LSFM4LIFE Progress

Reporting Period 1

The first phase of the project ran from January 2016 to June 2017.

Context and objectives

The cellular therapy with beta-cells obtained by differentiating adult stem cells can realize the dream of a curative therapy of T1D. The stem cell approach aims to establish a virtually endless source of beta-cells, cultured according to the highest safety standards defined by EMA (European Medicine Agency) and FDA (Federal Drug Administration). Moreover, stem cell-derived beta-cells are suitable for autologous transplantation, which avoids immunosuppressive treatment.

A fundamental issue concerns the type of stem cells of choice. While embryonic stem cells (ESCs) pose significant ethical challenges, inducible pluripotent stem cells (iPSCs) could have a safety issue due to the activation of oncogenes during the reprogramming of somatic cells.

A novel strategy that consists in the isolation and culture of pancreas progenitor cells (human pancreas organoids, hPOs) allows overcoming the drawbacks of both ESCs and iPSCs.

The main goal of LSFM4LIFE is to achieve the culture and differentiation of therapeutic batches of hPOs accordingly to Good Manufacturing Practice (GMP) quality control criteria, qualifying them for clinical testing in patients.

Work performed so far

Meritxell Huch’s and Kourosh Saeb-Parsy’s labs in Cambridge established 25 lines of hPOs from healthy donors, with a success rate of 81%. These were then made available to the other project partners for performing the different tasks.

Meritxell Huch’s group improved the formulation of the media for the culture of pancreas organoids in vitro. Moreover, their long-term genetic stability and safety in vivo was analyzed by Kourosh Saeb-Parsy’s group by transplanting the organoids under the kidney capsule of immunodeficient mice.

The close collaboration between the groups in Cambridge, Frankfurt and Switzerland (InSphero) produced robust assays to test the proliferation and differentiation of the pancreas organoids, establishing an initial panel of quality assurance criteria.

Moreover, the group at the University of Frankfurt developed novel optical technology for the imaging of organoids in three-dimension with Light Sheet Fluorescence Microscopy (LSFM), as well as a novel laboratory tool for the recovery of organoids from the culture wells. Two patents concerning these innovations were submitted.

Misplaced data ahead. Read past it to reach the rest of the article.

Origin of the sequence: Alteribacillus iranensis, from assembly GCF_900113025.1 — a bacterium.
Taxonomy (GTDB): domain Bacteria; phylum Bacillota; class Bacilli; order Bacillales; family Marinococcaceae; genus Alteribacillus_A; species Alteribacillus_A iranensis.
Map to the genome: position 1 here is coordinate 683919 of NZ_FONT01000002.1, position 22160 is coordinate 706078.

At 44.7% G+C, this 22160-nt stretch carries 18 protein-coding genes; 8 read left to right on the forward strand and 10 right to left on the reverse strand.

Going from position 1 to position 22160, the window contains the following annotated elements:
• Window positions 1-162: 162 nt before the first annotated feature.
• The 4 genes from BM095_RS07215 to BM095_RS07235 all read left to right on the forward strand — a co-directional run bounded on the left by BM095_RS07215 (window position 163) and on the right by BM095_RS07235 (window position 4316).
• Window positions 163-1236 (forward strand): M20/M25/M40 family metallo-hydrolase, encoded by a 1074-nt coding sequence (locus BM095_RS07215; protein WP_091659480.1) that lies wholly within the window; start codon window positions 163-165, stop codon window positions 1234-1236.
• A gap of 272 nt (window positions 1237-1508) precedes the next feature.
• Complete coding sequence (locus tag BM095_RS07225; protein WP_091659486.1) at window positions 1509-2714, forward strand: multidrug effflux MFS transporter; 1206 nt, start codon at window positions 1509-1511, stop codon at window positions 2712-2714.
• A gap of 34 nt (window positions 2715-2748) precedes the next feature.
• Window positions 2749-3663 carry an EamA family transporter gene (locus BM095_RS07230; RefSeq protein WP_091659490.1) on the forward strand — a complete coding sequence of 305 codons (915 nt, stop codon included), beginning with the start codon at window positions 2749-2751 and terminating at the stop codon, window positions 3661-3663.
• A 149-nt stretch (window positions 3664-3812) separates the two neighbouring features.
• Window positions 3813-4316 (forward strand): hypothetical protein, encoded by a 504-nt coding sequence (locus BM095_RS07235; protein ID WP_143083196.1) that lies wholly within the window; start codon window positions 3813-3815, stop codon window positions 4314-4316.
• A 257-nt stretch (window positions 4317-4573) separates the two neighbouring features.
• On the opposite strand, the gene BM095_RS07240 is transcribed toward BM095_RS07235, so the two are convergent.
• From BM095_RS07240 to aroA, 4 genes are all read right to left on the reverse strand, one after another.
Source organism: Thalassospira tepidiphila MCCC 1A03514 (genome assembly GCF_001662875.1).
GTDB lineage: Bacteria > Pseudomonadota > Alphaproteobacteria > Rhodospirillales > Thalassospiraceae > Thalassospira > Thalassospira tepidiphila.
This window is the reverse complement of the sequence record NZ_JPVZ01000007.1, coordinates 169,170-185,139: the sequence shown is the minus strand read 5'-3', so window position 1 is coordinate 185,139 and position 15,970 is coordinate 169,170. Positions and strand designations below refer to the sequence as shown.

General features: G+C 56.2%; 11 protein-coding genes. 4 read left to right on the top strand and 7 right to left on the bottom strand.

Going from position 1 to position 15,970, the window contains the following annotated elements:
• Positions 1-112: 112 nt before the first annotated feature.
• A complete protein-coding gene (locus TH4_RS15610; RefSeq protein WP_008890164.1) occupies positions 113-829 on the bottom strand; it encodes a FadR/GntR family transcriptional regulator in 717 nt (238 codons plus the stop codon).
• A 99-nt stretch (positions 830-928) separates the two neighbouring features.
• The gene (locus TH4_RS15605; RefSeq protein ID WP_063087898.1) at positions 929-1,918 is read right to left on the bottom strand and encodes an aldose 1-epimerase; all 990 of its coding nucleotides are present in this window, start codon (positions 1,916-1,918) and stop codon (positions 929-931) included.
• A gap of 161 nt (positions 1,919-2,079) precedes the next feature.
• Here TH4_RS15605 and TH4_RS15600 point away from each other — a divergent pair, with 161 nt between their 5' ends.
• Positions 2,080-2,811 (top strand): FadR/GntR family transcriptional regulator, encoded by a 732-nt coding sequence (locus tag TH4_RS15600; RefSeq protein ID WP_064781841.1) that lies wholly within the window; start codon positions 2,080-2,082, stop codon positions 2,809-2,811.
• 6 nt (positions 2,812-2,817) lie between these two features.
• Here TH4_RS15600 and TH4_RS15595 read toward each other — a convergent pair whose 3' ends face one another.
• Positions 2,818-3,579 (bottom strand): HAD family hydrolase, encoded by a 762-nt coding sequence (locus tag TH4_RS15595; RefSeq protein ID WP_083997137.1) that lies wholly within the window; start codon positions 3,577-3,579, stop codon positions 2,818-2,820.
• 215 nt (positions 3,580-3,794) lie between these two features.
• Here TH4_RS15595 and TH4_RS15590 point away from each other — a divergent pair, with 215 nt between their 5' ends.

A remarkable amount of work was performed by Cellendes (Reutlingen), which successfully generated a biomimetic synthetic hydrogel that supports the growth of the organoids. Therefore, the goal of exchanging Matrigel (which is a hydrogel of animal origin unsuitable for clinical application) with a GMP-level hydrogel that is completely safe for human and 3R-compatible is getting closer.

LSFM4LIFE’s GMP experts at the Cell Factory in Milan and Lonza Netherlands made great progress for converting the laboratory-scale culture of the organoids to a GMP-level process, pursuing the final goal of translating hPO culture into a commercial Advanced Therapeutic Medicinal Product (ATMP).

The LSFM4LIFE consortium is also strongly committed to informing T1D patients and their families, as well as medical doctors, about the ongoing research and the therapeutic potential of hPOs. Several presentations to patients and medical doctors have been given by LSFM4LIFE’s scientific coordinator Francesco Pampaloni.

Progress and impact

hPOs produced at GMP-level as a long-term source of pancreas stem cells represent a breakthrough in the cellular therapy of T1D. A further groundbreaking and ambitious goal is the production of a cost-effective surrogate for Matrigel.

LSFM4LIFE also advances the field of cell-based assay by developing standardized assays on pancreas organoids in a multi-well format for drug and toxicity screening.

Moreover, with the high-throughput light sheet microscope (HT-LSFM) LSFM4LIFE realizes an innovative optical technology for the imaging of 3D tissues, which shows much better performance than state-of-the-art confocal fluorescence microscopes in terms of speed, resolution and photo-bleaching.

Reporting Period 2

The second phase of the project ran from July 2017 to December 2018. We will post our results here soon.

Reporting Period 3

The last phase of the project runs from January 2019 to December 2019.